Pain Relief Beyond Belief





From Blakey to Brown, Como to Costa, Eckstine to Eldridge, Galbraith to Garner, Harris to Hines, Horne to Hyman, Jamal to Jefferson, Kelly to Klook; Mancini to Marmarosa, May to Mitchell, Negri to Nestico, Parlan to Ponder, Reed to Ruther, Strayhorn to Sullivan, Turk to Turrentine, Wade to Williams… the forthcoming publication Treasury of Pittsburgh Jazz Connections by Dr. Nelson Harrison and Dr. Ralph Proctor, Jr. will document the legacy of one of the world’s greatest jazz capitals.


Do you want to know who Dizzy Gillespie  idolized? Did you ever wonder who inspired Kenny Clarke and Art Blakey? Who was the pianist that mentored Monk, Bud Powell, Tad Dameron, Elmo Hope, Sarah Vaughan and Mel Torme? Who was Art Tatum’s idol and Nat Cole’s mentor? What musical quartet pioneered the concept adopted later by the Modern Jazz Quartet? Were you ever curious to know who taught saxophone to Stanley Turrentine or who taught piano to Ahmad Jamal? What community music school trained Robert McFerrin, Sr. for his history-making debut with the Metropolitan Opera? What virtually unknown pianist was a significant influence on young John Coltrane, Shirley Scott, McCoy Tyner, Bobby Timmons and Ray Bryant when he moved to Philadelphia from Pittsburgh in the 1940s?  Would you be surprised to know that Erroll Garner attended classes at the Julliard School of Music in New York and was at the top of his class in writing and arranging proficiency?


Some answers  can be gleaned from the postings on the Pittsburgh Jazz Network.


For almost 100 years the Pittsburgh region has been a metacenter of jazz originality that is second to no other in the history of jazz.  One of the best kept secrets in jazz folklore, the Pittsburgh Jazz Legacy has heretofore remained mythical.  We have dubbed it “the greatest story never told” since it has not been represented in writing before now in such a way as to be accessible to anyone seeking to know more about it.  When it was happening, little did we know how priceless the memories would become when the times were gone.


Today jazz is still king in Pittsburgh, with events, performances and activities happening all the time. The Pittsburgh Jazz Network is dedicated to celebrating and showcasing the places, artists and fans that carry on the legacy of Pittsburgh's jazz heritage.






Duke Ellington is first African-American and the first musician to solo on U.S. circulating coin



       In Her Own Words

MOMENTS LIKE THIS – Michele Bensen with the Bob Alberti Trio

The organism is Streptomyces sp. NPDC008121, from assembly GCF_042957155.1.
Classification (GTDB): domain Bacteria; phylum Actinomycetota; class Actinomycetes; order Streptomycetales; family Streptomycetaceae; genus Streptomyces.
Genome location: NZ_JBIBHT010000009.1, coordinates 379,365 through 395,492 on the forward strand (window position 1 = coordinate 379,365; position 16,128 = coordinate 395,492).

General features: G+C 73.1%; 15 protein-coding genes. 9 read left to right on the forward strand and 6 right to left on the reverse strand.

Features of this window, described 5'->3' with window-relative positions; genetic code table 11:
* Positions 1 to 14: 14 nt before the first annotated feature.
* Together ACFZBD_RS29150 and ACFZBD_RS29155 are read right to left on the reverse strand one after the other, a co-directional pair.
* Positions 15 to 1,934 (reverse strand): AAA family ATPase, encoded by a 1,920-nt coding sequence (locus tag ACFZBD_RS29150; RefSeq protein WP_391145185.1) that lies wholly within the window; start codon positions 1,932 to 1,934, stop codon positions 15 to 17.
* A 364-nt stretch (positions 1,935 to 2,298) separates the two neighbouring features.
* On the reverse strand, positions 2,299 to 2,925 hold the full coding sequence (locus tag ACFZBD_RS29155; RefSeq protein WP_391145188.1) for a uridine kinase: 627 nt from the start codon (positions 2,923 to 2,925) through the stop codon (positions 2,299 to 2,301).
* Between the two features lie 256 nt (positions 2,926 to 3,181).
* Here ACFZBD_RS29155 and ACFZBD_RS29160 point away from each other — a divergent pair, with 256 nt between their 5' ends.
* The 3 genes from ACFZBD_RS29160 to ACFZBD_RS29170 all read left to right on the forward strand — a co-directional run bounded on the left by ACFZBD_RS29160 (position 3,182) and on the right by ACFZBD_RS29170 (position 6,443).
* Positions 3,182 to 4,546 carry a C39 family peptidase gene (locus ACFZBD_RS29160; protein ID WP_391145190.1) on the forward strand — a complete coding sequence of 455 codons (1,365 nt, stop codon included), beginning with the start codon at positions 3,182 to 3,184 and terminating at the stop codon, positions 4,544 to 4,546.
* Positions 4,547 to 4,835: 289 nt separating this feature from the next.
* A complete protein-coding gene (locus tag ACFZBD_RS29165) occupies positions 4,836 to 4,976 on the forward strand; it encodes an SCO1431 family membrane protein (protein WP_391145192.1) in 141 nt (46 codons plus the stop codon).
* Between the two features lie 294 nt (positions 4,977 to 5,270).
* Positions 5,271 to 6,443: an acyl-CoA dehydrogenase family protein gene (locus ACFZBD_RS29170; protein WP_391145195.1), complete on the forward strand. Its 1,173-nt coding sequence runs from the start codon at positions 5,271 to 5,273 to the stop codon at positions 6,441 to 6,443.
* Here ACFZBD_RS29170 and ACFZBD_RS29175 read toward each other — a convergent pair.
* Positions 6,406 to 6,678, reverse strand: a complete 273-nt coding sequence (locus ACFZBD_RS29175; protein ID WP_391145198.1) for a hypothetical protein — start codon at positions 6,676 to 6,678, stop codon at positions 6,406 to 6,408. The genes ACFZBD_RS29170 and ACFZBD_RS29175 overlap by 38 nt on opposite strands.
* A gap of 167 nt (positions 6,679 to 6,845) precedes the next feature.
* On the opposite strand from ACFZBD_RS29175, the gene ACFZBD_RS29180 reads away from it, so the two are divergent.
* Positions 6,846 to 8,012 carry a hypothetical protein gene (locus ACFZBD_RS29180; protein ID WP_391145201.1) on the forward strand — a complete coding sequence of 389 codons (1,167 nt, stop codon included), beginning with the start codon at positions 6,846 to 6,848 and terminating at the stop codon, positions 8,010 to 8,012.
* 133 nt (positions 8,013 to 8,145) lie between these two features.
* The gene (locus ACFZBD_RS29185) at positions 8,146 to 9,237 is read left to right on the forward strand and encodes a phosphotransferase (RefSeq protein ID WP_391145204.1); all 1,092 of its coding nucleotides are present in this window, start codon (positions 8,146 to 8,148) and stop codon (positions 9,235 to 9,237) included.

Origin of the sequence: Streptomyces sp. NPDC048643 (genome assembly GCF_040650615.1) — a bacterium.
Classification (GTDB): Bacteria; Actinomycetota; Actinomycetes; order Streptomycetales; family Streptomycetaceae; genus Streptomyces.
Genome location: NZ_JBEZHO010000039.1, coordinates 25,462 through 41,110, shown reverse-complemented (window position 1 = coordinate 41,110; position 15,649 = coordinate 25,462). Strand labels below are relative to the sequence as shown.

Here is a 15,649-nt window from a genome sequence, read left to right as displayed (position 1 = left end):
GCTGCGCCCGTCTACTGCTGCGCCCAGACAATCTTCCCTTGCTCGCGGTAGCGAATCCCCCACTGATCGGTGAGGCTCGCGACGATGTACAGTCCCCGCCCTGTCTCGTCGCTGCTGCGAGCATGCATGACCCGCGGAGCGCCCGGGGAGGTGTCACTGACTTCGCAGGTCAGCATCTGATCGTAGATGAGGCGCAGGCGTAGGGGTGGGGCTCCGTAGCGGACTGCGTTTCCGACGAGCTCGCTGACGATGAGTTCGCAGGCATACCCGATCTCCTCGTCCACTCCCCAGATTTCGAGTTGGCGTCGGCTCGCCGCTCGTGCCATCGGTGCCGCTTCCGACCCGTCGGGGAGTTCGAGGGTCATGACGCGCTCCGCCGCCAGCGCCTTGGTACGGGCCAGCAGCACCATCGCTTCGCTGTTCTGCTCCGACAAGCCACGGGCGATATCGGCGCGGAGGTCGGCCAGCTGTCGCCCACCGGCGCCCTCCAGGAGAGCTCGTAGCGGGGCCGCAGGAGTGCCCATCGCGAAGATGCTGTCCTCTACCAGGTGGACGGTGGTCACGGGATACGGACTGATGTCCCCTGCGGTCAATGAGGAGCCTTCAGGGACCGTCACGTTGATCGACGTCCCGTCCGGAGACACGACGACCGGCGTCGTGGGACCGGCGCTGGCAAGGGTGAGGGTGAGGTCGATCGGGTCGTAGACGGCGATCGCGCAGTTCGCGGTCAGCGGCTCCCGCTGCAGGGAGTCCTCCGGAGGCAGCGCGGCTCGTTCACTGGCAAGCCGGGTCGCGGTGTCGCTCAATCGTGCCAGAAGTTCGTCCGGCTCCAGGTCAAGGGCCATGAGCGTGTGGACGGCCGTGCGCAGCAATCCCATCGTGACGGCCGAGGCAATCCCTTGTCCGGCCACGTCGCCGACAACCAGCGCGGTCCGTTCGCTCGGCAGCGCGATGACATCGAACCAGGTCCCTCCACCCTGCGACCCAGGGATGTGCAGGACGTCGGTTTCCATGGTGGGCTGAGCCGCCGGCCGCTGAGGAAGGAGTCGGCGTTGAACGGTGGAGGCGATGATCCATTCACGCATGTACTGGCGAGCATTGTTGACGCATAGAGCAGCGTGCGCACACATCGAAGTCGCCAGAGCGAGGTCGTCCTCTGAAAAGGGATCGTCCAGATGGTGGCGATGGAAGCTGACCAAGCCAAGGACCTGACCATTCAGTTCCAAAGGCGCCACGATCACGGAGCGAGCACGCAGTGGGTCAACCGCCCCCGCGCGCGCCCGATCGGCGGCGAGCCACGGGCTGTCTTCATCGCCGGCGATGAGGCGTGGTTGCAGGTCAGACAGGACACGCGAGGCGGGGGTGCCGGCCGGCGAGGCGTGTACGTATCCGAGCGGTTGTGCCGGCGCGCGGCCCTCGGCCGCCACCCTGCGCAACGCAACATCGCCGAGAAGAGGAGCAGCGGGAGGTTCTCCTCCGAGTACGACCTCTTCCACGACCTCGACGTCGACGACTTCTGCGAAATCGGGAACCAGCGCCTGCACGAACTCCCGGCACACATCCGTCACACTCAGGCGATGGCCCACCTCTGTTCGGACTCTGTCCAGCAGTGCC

Bob Alberti – piano

Lee Burrows – bass

Chris Russell – drums

Ben Tucker – bass (on “Don’t Go to Strangers”)

Rarely does one encounter a studio recording that isn’t processed through multi-tracking with the intent of producing a flawless product through electronic debugging.  Listeners may become so accustomed to such products that they may have forgotten how purely beautiful a gem can be created with live musicians playing together in naturally synchronized musicality, speaking music directly among themselves with complete understanding of every nuance that occurs among them.  Finding such a product offers never-ending and even increased pleasure upon repeated listening.  It is truly a gift that keeps on giving.

Moments Like This are rare treasures that cannot be manufactured but only captured.  It is clear from the opening 16 bars of the title song that a musical love affair was occurring among the musicians.  By musicians I mean the quartet because Michele (a former trumpet player) leaves no doubt that she is a true musician whose instrument is her voice.  Every song is an adventure into a musical sanctuary with Michele as preacher and the trio as her “amen corner.”   If you are a sophisticated listener, you will find yourself smiling numerous times during every rendition from the subtle and ingenious interplay of the spontaneous performances.  If you are a music lover of good taste only, you will add this to your playlist favorites.  If you are a romantic, you will find yourself falling in love again or remembering how it felt to be in love. If your heart has ever been broken, these songs will remind you that it was worth it.